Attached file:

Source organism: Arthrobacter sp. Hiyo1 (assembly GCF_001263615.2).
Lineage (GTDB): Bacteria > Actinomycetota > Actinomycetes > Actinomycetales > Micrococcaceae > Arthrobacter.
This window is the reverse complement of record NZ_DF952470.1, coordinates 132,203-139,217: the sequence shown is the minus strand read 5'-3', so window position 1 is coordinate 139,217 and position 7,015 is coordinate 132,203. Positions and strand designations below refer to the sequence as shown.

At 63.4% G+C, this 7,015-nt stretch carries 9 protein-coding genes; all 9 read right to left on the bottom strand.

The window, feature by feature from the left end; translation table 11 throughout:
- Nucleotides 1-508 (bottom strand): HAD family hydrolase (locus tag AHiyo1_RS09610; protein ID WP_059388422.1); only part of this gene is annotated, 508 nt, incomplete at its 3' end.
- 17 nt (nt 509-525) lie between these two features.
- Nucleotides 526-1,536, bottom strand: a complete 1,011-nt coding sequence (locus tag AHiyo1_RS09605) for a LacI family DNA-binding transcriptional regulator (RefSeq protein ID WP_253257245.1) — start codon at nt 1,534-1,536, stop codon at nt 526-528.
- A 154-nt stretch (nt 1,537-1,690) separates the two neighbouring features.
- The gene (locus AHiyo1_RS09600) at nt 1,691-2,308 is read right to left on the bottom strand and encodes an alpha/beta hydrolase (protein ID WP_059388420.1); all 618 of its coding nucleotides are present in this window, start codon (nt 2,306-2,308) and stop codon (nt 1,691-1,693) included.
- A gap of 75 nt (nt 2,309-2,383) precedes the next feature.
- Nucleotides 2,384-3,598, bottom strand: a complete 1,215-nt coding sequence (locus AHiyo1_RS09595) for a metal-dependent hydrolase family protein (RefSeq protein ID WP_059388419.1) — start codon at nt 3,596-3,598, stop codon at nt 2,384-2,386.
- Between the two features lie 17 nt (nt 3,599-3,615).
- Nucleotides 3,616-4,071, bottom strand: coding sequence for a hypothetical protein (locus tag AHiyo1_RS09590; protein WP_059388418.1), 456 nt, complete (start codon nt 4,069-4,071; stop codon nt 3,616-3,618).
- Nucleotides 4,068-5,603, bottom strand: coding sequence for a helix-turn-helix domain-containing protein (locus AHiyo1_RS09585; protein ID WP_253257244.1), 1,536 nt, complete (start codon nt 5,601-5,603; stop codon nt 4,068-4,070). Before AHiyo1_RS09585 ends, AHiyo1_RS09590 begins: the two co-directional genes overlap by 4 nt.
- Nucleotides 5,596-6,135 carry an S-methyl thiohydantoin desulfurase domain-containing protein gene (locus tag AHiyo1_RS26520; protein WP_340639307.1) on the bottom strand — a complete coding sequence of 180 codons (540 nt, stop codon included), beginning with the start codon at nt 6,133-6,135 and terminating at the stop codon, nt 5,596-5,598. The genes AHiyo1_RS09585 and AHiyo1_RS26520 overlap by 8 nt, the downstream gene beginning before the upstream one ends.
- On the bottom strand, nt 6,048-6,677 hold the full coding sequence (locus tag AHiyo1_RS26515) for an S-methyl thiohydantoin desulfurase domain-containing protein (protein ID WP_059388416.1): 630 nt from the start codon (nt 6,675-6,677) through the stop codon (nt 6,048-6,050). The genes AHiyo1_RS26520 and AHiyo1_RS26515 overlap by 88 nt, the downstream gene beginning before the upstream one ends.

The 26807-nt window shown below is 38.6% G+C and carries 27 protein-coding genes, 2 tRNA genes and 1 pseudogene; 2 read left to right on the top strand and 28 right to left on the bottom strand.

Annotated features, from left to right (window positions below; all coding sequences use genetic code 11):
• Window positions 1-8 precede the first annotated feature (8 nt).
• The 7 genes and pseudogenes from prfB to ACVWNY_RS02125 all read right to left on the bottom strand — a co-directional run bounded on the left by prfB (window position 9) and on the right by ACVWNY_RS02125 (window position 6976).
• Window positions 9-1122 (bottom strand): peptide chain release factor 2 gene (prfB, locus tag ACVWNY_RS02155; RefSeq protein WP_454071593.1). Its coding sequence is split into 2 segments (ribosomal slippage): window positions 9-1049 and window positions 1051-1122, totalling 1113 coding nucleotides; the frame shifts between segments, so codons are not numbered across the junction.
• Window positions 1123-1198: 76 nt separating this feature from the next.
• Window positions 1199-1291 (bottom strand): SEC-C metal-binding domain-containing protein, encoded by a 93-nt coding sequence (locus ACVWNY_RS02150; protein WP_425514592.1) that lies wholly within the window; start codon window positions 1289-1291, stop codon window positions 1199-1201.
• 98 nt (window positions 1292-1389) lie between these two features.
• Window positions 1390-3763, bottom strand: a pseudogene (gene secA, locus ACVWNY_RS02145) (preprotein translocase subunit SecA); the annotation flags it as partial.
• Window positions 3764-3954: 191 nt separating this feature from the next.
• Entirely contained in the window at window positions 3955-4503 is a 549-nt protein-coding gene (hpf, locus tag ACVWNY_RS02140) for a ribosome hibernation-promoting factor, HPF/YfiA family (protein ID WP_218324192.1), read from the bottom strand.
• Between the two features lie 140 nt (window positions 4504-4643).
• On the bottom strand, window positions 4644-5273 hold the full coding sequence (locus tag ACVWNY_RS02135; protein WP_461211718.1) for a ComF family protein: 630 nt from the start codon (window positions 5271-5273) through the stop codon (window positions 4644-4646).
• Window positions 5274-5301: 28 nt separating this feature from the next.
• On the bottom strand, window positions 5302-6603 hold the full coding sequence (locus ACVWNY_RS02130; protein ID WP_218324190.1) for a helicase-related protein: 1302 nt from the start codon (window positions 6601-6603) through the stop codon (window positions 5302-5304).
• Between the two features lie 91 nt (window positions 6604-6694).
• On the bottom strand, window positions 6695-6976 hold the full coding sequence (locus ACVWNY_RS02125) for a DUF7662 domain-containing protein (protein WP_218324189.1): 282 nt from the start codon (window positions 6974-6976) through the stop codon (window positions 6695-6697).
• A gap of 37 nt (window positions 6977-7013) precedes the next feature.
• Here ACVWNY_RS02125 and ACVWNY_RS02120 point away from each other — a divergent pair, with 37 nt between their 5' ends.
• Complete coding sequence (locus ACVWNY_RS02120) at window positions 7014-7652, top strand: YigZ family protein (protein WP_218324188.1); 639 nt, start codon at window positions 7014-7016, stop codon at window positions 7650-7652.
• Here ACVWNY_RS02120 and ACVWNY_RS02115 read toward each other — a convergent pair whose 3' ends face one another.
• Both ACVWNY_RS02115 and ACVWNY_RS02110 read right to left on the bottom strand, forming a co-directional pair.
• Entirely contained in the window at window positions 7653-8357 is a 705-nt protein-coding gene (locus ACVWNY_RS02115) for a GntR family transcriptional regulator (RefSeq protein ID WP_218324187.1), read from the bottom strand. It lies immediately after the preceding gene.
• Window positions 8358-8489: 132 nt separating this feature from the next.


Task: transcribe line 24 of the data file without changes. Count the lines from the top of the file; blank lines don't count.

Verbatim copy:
• Window positions 1199-1291 (bottom strand): SEC-C metal-binding domain-containing protein, encoded by a 93-nt coding sequence (locus ACVWNY_RS02150; protein WP_425514592.1) that lies wholly within the window; start codon window positions 1289-1291, stop codon window positions 1199-1201.